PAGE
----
From the radiographs, it was noted that all permanent teeth were present and in various stages of development, permitting an assessment of dental age of the patient at 9 years (Fig. 1c). On the basis of the clinical examination and these records, an orthodontic treatment plan was formulated for the immediate future and was restricted to the resolution and alignment of the impacted incisor. It was calculated that a second phase of treatment would be necessary in the permanent dentition. For exposure of the impacted tooth, a 2 stage surgical intervention was planned, with the predicted future need for root canal treatment and apicoectomy of the dilacerate central incisor.

Orthodontic preparation


Fig. 2 The modified Johnson “twin-arch” appliance (case 1) showing the sectional anterior light 0.016”) wire, held in long buccal 0.020” tubular arms, which are slotted into 0.036” soldered molar tubes. There is also a soldered cut-back palatal arch (unseen).

Plain orthodontic bands were fitted to the maxillary first permanent molars and an impression taken with them in place. The bands were then removed from the teeth, relocated in the impression and a model was cast. On the plaster model, a cut-back palatal arch was prepared and soldered to the bands, while 0.036” round tubes were soldered on the buccal side. A modified Johnson “twin” arch, whose buccal tube sections were 0.036” external diameter and 0.020” internal diameter, was also prepared, with an anterior sectional arch of 0.016” wire. These buccal tube sections were a sliding tube-within-a-tube fit into the soldered buccal tubes, while the 0.016” sectional archwire was held in the buccal tube sections by incorporating a few bends in the wire and drawing it through to its appropriate length. This provided the buccal part of this complex archwire with rigidity and direction, while the anterior portion was provided with flexibility.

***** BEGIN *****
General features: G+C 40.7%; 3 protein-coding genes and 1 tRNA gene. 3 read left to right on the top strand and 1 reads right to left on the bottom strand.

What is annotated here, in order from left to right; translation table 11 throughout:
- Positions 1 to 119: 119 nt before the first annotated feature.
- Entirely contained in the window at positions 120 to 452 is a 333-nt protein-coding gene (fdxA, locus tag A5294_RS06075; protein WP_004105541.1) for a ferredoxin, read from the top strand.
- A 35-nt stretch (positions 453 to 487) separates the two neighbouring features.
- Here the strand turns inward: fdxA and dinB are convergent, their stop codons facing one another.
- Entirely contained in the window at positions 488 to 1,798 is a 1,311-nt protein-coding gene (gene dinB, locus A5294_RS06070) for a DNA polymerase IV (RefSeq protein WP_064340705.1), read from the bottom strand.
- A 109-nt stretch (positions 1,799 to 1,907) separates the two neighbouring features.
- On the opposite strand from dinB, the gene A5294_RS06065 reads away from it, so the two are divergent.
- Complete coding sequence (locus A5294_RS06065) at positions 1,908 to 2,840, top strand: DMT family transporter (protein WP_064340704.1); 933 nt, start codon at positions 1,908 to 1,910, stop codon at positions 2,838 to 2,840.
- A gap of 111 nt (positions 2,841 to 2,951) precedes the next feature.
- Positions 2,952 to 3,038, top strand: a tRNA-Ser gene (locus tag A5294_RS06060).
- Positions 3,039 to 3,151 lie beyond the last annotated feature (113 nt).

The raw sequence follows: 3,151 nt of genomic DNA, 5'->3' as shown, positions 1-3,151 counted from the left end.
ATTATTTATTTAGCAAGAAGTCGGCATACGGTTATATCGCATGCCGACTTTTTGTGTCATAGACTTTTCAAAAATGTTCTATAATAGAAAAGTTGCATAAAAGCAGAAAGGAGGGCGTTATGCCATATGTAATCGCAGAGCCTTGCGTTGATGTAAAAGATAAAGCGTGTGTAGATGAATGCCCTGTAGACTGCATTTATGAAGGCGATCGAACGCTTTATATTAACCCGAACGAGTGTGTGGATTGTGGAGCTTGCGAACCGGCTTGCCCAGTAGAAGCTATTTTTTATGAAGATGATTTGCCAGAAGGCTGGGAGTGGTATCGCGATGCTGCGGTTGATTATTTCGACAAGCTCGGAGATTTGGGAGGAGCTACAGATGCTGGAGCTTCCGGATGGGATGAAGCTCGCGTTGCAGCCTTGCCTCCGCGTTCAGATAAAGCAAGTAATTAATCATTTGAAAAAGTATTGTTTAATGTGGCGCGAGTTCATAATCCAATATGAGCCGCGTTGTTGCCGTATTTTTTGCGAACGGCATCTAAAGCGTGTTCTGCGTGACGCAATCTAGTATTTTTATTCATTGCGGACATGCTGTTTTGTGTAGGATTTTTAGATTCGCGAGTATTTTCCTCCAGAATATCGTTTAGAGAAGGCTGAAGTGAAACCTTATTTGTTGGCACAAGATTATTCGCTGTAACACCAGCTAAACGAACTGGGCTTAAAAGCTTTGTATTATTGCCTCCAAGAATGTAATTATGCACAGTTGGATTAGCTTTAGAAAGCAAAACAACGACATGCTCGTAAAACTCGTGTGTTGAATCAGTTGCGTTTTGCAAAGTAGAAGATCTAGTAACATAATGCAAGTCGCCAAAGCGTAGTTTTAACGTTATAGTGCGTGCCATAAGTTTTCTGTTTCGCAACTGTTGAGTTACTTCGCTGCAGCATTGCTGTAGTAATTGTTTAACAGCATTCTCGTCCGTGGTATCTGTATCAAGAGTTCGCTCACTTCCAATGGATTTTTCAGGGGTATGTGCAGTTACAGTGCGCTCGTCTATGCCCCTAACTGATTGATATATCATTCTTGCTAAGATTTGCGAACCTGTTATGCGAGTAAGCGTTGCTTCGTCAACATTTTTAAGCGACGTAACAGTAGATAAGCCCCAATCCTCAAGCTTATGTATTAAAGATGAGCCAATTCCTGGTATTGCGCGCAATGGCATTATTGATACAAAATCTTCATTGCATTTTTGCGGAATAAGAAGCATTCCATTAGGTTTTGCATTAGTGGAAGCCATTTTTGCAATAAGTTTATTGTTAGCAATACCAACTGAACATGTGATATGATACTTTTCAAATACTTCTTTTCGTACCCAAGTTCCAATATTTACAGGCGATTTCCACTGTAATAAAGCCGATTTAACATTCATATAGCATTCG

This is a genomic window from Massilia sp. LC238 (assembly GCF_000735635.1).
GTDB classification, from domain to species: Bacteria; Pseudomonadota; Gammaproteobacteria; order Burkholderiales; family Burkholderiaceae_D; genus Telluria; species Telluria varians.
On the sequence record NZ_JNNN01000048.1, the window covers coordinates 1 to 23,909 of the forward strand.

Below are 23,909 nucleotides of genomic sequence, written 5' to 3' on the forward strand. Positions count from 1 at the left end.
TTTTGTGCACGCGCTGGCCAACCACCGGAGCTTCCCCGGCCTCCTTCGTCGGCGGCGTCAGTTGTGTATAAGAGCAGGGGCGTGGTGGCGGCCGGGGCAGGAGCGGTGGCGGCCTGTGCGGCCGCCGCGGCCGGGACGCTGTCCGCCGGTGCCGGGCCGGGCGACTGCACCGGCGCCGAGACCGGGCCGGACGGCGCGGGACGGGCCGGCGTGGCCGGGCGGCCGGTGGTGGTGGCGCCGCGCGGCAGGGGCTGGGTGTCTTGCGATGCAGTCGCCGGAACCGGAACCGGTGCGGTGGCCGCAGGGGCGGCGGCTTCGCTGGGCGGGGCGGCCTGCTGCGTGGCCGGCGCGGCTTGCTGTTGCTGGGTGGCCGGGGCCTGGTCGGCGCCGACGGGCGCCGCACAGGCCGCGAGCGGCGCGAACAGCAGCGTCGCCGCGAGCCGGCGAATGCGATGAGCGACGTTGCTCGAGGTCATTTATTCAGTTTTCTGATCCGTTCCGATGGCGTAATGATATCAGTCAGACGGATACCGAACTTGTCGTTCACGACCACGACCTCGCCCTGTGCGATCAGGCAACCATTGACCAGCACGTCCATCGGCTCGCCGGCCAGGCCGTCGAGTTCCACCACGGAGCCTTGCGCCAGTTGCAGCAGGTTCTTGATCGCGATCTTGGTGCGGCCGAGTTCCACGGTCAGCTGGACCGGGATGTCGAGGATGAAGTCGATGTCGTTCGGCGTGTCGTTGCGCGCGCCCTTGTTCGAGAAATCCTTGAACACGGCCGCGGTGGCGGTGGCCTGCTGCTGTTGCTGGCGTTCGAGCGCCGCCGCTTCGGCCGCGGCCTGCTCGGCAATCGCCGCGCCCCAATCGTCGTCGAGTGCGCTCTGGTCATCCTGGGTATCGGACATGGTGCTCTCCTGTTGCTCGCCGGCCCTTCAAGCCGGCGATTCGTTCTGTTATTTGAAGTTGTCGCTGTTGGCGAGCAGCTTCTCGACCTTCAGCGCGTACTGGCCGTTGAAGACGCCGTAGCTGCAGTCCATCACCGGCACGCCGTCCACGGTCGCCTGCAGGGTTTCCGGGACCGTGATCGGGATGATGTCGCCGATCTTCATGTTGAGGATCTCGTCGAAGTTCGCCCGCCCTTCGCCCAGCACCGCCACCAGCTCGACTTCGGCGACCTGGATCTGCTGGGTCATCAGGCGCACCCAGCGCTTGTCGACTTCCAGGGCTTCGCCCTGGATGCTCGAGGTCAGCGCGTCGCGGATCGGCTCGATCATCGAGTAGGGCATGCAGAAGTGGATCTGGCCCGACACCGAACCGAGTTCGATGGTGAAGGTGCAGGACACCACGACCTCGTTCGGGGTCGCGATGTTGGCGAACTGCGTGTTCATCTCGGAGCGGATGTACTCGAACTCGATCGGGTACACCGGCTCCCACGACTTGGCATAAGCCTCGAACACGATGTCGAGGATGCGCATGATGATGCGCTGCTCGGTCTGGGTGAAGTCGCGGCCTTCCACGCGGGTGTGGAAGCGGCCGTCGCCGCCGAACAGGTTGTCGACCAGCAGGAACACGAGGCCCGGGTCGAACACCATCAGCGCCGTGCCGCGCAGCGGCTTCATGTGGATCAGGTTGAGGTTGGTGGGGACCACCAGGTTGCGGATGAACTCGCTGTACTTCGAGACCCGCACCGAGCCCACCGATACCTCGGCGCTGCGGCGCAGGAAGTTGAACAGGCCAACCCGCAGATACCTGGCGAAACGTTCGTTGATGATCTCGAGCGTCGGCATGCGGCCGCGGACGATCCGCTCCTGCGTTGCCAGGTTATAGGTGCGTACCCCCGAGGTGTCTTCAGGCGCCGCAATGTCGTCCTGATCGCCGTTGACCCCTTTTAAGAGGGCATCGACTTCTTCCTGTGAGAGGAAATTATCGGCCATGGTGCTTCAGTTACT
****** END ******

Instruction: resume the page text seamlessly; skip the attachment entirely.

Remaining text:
In mid-March 2003, the molar bands with associated soldered palatal arch were transferred to the mouth and securely cemented into place. Brackets were then bonded to the three erupted incisors and the composite Johnson archwire ligated into place to achieve initial leveling and appropriate space opening in the central incisor location, as needed (Fig. 2a-c). Once this had been achieved, a measured length of stainless steel tube was threaded on to the anterior portion of the composite archwire and ligated firmly between the brackets of the erupted adjacent teeth, to hold the achieved space and to establish a degree of stability against the intended application of extrusive forces.

In these cases, I have a personal preference for the placement of simple Begg brackets on the incisors, because archwire insertion is into a vertical slot, which is particularly efficacious when dealing with teeth that need to be vertically extruded. Nevertheless, any bracket type may be used, according to operator preference. In general and as seen in this case, the soldered palatal arch and the erupted and ligated incisor teeth provide adequate anchorage for most situations of this nature.


Fig. 3 This illustration shows an alternate design for increased anchor needs on another patient (case 2). Brackets have been bonded to the deciduous canines and molars and the palatal arch has been augmented with a Nance acrylic button, to enhance the resistance of this composite anchor unit.The credit for this approach is attributed to Prof. Dr. Herman van Beek of Amsterdam.

Should it be desired, the anchorage may be further enhanced if orthodontic brackets are also placed on the deciduous canines and molars, together with the addition of an acrylic Nance Button on the palatal arch (Fig. 3a-d). In this situation, a standard sequence of full length archwires may be placed in the usual manner, to achieve leveling and space opening, prior to the placement of a similar stabilizing heavier arch immediately before surgery.